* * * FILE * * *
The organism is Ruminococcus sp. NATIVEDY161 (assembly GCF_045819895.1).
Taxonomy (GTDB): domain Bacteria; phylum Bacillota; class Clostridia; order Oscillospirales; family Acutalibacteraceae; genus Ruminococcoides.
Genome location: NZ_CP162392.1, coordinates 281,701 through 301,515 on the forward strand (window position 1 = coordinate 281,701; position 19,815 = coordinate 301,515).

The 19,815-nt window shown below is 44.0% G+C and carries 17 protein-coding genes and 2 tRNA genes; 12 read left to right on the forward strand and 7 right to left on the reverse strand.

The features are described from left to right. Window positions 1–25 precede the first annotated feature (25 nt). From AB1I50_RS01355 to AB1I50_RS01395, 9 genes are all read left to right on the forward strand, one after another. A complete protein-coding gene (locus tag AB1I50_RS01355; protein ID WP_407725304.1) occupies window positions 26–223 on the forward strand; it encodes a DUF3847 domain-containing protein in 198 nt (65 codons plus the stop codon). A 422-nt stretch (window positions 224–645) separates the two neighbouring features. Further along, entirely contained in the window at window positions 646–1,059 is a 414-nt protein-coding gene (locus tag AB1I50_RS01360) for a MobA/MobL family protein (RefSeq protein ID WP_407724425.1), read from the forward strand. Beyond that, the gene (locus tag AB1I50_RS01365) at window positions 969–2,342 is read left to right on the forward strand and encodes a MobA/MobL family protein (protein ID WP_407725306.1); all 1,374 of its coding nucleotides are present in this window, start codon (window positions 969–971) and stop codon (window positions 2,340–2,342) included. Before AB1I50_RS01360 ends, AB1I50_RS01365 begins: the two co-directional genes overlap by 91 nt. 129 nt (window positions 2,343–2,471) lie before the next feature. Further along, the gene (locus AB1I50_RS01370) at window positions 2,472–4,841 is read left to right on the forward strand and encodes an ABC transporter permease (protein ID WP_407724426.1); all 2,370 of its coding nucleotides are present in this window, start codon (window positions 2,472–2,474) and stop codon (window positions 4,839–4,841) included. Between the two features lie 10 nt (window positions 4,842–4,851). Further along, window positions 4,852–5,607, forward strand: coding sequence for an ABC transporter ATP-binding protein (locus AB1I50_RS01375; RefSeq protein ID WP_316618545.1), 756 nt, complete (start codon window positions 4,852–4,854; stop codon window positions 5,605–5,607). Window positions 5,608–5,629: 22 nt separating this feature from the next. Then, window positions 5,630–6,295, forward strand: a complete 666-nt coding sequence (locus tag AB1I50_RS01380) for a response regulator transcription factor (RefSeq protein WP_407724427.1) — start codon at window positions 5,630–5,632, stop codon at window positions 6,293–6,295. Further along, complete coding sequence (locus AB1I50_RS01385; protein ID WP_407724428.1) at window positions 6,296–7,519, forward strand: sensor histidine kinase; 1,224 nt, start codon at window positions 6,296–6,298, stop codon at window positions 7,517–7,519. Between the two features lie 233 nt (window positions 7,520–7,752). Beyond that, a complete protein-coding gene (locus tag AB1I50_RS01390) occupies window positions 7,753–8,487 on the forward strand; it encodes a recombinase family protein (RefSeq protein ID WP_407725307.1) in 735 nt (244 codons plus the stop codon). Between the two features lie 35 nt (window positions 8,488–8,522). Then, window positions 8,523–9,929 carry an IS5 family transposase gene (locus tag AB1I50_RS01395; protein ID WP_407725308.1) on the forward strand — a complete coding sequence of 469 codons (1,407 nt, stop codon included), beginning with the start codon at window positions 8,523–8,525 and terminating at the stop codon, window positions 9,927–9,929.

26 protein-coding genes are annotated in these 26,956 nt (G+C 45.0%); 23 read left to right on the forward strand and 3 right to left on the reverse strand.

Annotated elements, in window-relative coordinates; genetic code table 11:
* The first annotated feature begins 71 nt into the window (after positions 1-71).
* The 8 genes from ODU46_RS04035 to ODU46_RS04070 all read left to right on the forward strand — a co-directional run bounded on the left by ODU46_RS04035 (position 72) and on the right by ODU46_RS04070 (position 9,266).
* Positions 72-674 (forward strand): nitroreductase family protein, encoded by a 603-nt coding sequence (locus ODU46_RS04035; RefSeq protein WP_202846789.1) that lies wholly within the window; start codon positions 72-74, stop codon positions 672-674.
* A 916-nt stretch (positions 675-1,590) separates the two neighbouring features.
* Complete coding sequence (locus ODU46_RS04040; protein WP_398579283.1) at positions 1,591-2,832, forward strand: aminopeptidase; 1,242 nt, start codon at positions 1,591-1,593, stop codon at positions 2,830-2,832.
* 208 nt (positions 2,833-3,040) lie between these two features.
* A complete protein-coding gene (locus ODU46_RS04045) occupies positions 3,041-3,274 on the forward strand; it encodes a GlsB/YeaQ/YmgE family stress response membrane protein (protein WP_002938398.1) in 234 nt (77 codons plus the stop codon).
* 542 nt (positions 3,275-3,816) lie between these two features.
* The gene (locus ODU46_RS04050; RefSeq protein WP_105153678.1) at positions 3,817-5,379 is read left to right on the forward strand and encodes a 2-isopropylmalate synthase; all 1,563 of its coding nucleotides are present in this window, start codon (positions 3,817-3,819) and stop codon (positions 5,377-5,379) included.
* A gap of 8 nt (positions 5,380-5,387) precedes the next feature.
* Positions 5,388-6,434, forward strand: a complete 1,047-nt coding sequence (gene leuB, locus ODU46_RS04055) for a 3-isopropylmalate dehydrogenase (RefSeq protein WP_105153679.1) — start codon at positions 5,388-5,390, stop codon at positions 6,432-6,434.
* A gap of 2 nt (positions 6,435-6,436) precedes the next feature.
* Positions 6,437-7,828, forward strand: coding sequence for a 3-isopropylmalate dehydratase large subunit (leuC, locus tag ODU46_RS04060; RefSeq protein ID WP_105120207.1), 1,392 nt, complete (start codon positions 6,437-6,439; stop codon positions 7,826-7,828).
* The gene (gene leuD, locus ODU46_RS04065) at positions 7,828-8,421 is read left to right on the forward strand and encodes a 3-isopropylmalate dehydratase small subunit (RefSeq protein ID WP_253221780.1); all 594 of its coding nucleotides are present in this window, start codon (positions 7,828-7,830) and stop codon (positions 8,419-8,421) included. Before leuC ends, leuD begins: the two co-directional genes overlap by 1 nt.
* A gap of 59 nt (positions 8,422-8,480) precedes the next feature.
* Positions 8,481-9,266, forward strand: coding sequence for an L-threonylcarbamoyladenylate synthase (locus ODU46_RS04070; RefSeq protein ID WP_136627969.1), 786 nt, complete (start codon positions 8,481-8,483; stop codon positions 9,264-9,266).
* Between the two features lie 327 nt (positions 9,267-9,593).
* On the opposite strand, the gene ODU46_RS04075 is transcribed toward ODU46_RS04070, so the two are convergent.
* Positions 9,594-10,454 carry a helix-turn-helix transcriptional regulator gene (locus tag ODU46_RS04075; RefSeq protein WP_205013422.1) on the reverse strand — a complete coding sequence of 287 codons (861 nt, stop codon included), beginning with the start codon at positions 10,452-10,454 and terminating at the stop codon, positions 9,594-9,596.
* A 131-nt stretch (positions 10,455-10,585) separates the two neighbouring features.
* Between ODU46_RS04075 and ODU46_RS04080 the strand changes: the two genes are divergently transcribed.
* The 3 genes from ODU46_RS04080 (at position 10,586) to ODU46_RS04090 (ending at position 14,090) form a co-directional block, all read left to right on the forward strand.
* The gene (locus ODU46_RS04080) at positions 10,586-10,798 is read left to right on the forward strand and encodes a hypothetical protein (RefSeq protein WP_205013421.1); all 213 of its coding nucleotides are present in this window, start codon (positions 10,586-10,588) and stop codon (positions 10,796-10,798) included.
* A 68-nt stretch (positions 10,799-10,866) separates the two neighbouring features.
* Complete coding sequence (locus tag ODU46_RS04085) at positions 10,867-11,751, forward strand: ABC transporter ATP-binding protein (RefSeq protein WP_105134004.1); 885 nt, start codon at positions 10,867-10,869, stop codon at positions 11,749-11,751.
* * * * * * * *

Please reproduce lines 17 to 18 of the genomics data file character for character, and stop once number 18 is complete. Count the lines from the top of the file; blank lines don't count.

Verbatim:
* A gap of 8 nt (positions 5,380-5,387) precedes the next feature.
* Positions 5,388-6,434, forward strand: a complete 1,047-nt coding sequence (gene leuB, locus ODU46_RS04055) for a 3-isopropylmalate dehydrogenase (RefSeq protein WP_105153679.1) — start codon at positions 5,388-5,390, stop codon at positions 6,432-6,434.